From the December 23, 1899 Deseret Evening News:
"THE GENTLE ART OF WRESTLING
By Ernest Roeber,
World's Graeco-Roman Champion.
The manly art of wrestling is going to regain its old time popularity in the near future. I am convinced that during the coming year much of the enthusiasm over wrestling bouts that used to be witnessed in days gone by will be seen again.
I have several reasons for this opinion, one being that much larger crowds of people that have paid to see wrestling contests and exhibitions during the past few months than for several years previous to that time. Only a short time ago I was challenged by Professor Atlas of New York, and the affair was arranged to take place in a hall in a rather out of the way part of that city. I thought possibly a couple of hundred dollars would be taken at the door, but to my great amazement we cleared over $1,100 that night.
Little straws like this show which way the wind is blowing, and I am perfectly convinced that it is at last veering round in favor of wrestling, and I hope it is, for it will be a good thing for the youth of this great country if they will go in for wrestling more generally. It is one of the best possible exercises a man can take up, as it not only serves to develop every muscle of the body, but also induces quick thought and rapid action, besides making one able to grasp a sudden opportunity without fatal delay.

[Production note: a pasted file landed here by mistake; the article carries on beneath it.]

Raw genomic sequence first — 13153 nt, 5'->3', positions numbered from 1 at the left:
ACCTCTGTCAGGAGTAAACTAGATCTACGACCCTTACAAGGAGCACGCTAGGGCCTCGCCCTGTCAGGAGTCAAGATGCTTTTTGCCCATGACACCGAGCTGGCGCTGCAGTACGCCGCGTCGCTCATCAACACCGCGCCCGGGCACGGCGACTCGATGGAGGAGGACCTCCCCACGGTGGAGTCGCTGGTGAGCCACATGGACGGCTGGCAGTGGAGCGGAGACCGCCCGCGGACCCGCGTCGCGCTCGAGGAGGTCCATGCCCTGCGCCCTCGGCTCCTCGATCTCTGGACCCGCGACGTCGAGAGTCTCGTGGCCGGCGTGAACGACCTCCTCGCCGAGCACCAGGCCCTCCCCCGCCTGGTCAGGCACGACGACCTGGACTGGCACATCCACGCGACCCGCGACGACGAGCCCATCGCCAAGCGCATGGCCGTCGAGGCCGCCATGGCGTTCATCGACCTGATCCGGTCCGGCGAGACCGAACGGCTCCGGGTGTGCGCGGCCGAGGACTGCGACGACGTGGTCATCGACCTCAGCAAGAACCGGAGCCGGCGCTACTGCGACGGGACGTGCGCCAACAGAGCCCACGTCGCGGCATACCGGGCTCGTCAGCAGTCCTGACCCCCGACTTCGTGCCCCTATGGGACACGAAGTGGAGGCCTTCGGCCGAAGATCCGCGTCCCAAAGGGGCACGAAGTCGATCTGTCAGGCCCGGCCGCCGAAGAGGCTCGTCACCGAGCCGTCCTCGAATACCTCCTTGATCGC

Still another reason for my opinion that wrestling is coming to the fore is the number of challenges I have been inundated with, directly and indirectly, during the past few weeks. Some of these have been from men who have issued defis simply for the sake of a little possible notoriety. To them, of course, I shall pay not the slightest bit of attention, as they have no intention of ever facing me on the mat. Others, again, have come to me from ambitious, amateurs who think that because they have downed a few local celebrities they must of necessity be world beaters. I cannot afford to pay any attention to this class until they have done some work that necessitates my meeting them, not only because the matches would draw no crowd, but the result would be so farcical, that the old cry of fake, that has already done so much to hurt the game, would inevitably be raised again. I have never been guilty of trying to hoax the public and will not be a party to any scheme that, even if perfectly legitimate, looks like a skin game.